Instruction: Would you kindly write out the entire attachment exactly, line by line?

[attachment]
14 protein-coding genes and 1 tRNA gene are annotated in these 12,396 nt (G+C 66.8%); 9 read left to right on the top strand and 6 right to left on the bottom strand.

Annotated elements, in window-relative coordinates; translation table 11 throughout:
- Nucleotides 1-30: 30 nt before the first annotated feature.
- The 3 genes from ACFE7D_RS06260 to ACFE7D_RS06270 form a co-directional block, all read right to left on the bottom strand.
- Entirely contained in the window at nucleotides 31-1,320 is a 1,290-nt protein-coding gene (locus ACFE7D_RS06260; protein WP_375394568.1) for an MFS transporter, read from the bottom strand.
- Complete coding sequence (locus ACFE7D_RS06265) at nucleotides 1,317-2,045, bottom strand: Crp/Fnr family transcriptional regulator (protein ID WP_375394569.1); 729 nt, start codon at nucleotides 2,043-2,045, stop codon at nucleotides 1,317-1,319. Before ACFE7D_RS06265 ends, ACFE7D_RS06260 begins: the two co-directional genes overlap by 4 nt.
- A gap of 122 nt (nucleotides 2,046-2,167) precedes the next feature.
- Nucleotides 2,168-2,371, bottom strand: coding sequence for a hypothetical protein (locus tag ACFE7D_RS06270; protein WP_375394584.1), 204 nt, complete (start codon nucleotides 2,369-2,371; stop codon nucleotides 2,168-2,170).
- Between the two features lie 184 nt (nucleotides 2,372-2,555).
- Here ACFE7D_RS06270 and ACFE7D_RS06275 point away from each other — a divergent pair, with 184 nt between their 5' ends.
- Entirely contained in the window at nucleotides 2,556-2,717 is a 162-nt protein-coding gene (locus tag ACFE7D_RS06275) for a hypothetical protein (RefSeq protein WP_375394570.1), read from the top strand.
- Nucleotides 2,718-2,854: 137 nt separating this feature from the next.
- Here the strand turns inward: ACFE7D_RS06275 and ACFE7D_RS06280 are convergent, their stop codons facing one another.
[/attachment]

14 protein-coding genes and 1 tRNA gene are annotated in these 12,396 nt (G+C 66.8%); 9 read left to right on the top strand and 6 right to left on the bottom strand.

Annotated elements, in window-relative coordinates; translation table 11 throughout:
- Nucleotides 1-30: 30 nt before the first annotated feature.
- The 3 genes from ACFE7D_RS06260 to ACFE7D_RS06270 form a co-directional block, all read right to left on the bottom strand.
- Entirely contained in the window at nucleotides 31-1,320 is a 1,290-nt protein-coding gene (locus ACFE7D_RS06260; protein WP_375394568.1) for an MFS transporter, read from the bottom strand.
- Complete coding sequence (locus ACFE7D_RS06265) at nucleotides 1,317-2,045, bottom strand: Crp/Fnr family transcriptional regulator (protein ID WP_375394569.1); 729 nt, start codon at nucleotides 2,043-2,045, stop codon at nucleotides 1,317-1,319. Before ACFE7D_RS06265 ends, ACFE7D_RS06260 begins: the two co-directional genes overlap by 4 nt.
- A gap of 122 nt (nucleotides 2,046-2,167) precedes the next feature.
- Nucleotides 2,168-2,371, bottom strand: coding sequence for a hypothetical protein (locus tag ACFE7D_RS06270; protein WP_375394584.1), 204 nt, complete (start codon nucleotides 2,369-2,371; stop codon nucleotides 2,168-2,170).
- Between the two features lie 184 nt (nucleotides 2,372-2,555).
- Here ACFE7D_RS06270 and ACFE7D_RS06275 point away from each other — a divergent pair, with 184 nt between their 5' ends.
- Entirely contained in the window at nucleotides 2,556-2,717 is a 162-nt protein-coding gene (locus tag ACFE7D_RS06275) for a hypothetical protein (RefSeq protein WP_375394570.1), read from the top strand.
- Nucleotides 2,718-2,854: 137 nt separating this feature from the next.
- Here the strand turns inward: ACFE7D_RS06275 and ACFE7D_RS06280 are convergent, their stop codons facing one another.